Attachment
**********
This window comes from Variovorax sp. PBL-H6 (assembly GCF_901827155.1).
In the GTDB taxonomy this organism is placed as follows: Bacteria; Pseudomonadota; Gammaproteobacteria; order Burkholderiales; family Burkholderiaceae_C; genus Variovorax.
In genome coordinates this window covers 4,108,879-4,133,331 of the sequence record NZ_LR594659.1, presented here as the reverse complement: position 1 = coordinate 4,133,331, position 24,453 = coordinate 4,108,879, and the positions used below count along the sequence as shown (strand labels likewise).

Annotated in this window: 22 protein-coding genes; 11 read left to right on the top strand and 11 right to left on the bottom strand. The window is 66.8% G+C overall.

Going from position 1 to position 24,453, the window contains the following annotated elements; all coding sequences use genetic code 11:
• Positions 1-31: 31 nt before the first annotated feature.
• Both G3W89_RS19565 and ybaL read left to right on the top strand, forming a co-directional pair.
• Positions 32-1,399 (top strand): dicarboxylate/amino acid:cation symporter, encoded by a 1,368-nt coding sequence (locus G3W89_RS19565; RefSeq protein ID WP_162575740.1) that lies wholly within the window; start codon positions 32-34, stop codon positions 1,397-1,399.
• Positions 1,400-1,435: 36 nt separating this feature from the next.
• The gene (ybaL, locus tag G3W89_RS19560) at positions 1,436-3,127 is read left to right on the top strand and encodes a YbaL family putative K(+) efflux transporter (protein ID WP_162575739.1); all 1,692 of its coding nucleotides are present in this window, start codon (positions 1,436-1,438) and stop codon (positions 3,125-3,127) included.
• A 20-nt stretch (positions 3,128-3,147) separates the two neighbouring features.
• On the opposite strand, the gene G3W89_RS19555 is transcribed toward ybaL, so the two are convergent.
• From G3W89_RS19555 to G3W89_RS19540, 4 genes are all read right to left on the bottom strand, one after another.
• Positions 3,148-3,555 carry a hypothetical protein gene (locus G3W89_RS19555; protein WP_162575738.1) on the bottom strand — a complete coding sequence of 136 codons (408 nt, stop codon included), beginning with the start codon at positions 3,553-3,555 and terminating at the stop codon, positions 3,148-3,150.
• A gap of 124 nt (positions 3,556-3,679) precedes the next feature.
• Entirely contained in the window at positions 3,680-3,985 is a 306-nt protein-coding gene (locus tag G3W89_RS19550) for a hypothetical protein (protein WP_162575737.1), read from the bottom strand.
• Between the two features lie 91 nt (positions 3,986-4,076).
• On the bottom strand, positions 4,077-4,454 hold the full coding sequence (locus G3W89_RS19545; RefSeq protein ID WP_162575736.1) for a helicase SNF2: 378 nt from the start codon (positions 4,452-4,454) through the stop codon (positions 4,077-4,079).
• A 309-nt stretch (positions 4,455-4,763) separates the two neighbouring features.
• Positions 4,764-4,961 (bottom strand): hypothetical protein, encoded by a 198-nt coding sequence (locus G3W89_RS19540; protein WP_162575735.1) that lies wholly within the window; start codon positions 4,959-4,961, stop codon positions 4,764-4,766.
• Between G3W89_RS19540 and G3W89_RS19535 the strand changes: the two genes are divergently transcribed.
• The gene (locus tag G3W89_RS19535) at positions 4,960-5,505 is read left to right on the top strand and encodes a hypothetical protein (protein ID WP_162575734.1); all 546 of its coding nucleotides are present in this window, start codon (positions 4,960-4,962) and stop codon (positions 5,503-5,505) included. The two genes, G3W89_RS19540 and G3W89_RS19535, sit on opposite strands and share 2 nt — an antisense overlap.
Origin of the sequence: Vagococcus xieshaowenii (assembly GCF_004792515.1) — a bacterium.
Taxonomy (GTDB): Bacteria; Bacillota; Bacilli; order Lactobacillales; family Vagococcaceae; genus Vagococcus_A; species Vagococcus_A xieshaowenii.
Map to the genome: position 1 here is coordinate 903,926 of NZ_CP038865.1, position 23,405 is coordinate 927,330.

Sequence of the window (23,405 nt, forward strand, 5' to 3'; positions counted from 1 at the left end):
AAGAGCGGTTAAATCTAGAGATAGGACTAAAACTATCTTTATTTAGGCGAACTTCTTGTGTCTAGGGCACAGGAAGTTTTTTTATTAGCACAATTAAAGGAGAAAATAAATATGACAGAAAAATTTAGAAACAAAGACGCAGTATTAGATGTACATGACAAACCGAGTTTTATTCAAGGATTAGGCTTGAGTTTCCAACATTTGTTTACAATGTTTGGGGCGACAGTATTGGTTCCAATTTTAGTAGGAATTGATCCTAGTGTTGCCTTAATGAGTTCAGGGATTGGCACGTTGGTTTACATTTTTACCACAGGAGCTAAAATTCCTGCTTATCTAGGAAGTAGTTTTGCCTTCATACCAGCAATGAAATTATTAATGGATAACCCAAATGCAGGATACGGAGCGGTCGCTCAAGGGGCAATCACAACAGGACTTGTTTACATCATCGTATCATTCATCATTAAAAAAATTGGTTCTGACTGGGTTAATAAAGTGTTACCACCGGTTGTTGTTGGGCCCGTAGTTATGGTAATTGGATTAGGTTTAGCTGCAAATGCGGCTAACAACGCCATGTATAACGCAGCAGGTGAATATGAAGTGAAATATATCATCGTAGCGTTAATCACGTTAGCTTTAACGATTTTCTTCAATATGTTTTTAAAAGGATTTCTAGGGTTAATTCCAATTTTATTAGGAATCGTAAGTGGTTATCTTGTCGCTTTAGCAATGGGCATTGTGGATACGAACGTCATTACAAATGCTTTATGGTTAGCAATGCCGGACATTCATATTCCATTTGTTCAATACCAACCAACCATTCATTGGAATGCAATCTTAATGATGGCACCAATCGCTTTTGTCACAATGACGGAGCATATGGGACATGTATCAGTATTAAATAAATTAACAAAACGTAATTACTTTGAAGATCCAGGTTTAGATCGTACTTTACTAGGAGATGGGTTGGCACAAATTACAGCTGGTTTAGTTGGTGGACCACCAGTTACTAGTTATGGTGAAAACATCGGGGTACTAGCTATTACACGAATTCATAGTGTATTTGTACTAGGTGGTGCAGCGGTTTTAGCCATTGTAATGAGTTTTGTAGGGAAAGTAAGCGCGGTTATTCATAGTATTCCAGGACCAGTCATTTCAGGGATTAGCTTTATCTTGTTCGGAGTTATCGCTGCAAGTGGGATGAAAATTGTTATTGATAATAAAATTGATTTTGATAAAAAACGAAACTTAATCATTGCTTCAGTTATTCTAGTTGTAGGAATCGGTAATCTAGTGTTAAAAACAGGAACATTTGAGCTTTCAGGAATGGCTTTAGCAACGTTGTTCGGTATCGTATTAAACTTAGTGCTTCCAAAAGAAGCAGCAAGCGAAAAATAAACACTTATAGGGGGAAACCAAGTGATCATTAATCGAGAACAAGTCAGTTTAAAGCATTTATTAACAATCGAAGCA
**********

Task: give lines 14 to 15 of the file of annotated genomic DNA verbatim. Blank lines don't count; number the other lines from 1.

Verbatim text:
• Positions 3,148-3,555 carry a hypothetical protein gene (locus G3W89_RS19555; protein WP_162575738.1) on the bottom strand — a complete coding sequence of 136 codons (408 nt, stop codon included), beginning with the start codon at positions 3,553-3,555 and terminating at the stop codon, positions 3,148-3,150.
• A gap of 124 nt (positions 3,556-3,679) precedes the next feature.